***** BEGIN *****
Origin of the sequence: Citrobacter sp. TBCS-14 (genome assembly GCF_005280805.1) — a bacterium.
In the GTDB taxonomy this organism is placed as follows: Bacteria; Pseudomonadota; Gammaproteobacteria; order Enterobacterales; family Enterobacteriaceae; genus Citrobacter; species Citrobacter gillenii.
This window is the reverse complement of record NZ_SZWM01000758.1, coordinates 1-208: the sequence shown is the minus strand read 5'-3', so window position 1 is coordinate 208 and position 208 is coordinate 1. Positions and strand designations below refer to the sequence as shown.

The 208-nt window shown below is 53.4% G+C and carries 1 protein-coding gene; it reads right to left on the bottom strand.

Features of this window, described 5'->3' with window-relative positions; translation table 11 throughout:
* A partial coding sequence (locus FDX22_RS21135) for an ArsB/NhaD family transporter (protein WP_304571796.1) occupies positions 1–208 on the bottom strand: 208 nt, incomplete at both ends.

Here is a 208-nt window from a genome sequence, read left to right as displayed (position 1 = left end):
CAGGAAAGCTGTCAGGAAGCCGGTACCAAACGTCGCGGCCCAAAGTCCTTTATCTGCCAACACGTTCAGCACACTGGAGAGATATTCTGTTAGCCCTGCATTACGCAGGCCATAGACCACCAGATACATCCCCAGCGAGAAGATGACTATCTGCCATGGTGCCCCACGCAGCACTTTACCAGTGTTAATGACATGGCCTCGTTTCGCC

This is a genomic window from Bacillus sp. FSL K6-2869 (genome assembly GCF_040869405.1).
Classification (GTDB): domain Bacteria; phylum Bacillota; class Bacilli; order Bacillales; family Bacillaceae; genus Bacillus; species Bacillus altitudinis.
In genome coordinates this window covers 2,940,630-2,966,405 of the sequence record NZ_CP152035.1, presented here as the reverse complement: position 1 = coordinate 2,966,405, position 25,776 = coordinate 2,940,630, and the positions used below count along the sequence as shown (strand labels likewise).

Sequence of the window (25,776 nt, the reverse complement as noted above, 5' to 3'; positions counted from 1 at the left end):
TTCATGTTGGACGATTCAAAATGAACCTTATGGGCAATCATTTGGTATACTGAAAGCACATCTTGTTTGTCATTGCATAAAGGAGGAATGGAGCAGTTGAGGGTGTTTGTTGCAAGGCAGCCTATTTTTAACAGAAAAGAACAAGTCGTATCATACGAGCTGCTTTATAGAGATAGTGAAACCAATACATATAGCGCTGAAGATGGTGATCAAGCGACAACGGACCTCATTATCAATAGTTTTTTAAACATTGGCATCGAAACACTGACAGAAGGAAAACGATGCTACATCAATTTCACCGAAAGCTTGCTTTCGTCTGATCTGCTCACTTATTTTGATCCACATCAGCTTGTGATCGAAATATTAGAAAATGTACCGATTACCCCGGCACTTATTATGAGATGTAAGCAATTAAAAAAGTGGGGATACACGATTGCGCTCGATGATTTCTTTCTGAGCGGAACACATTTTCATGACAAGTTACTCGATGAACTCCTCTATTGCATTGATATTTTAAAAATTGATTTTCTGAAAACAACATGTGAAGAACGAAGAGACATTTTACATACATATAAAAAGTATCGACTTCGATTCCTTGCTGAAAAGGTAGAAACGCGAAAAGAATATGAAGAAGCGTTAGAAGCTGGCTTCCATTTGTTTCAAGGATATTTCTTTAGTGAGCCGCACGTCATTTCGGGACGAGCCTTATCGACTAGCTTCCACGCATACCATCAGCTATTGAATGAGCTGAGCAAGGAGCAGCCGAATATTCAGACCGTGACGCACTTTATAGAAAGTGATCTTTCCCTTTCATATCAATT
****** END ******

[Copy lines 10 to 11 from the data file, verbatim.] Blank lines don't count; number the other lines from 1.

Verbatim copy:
Classification (GTDB): domain Bacteria; phylum Bacillota; class Bacilli; order Bacillales; family Bacillaceae; genus Bacillus; species Bacillus altitudinis.
In genome coordinates this window covers 2,940,630-2,966,405 of the sequence record NZ_CP152035.1, presented here as the reverse complement: position 1 = coordinate 2,966,405, position 25,776 = coordinate 2,940,630, and the positions used below count along the sequence as shown (strand labels likewise).